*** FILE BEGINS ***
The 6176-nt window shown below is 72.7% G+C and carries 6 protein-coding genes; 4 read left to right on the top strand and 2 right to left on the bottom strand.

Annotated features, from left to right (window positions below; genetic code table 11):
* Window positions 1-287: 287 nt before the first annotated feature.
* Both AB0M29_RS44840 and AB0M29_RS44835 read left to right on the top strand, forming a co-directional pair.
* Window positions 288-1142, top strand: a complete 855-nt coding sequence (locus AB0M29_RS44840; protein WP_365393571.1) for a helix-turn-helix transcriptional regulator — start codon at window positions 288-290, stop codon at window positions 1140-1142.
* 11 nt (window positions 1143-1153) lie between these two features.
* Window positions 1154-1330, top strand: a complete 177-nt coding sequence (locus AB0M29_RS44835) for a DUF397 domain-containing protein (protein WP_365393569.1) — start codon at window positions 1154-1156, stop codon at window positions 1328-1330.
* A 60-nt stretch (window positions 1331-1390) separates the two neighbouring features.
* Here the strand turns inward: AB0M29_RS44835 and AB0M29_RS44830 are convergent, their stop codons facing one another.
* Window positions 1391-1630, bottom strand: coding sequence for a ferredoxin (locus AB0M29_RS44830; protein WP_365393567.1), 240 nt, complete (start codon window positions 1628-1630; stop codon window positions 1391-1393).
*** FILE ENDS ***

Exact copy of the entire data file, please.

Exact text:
The 6176-nt window shown below is 72.7% G+C and carries 6 protein-coding genes; 4 read left to right on the top strand and 2 right to left on the bottom strand.

Annotated features, from left to right (window positions below; genetic code table 11):
* Window positions 1-287: 287 nt before the first annotated feature.
* Both AB0M29_RS44840 and AB0M29_RS44835 read left to right on the top strand, forming a co-directional pair.
* Window positions 288-1142, top strand: a complete 855-nt coding sequence (locus AB0M29_RS44840; protein WP_365393571.1) for a helix-turn-helix transcriptional regulator — start codon at window positions 288-290, stop codon at window positions 1140-1142.
* 11 nt (window positions 1143-1153) lie between these two features.
* Window positions 1154-1330, top strand: a complete 177-nt coding sequence (locus AB0M29_RS44835) for a DUF397 domain-containing protein (protein WP_365393569.1) — start codon at window positions 1154-1156, stop codon at window positions 1328-1330.
* A 60-nt stretch (window positions 1331-1390) separates the two neighbouring features.
* Here the strand turns inward: AB0M29_RS44835 and AB0M29_RS44830 are convergent, their stop codons facing one another.
* Window positions 1391-1630, bottom strand: coding sequence for a ferredoxin (locus AB0M29_RS44830; protein WP_365393567.1), 240 nt, complete (start codon window positions 1628-1630; stop codon window positions 1391-1393).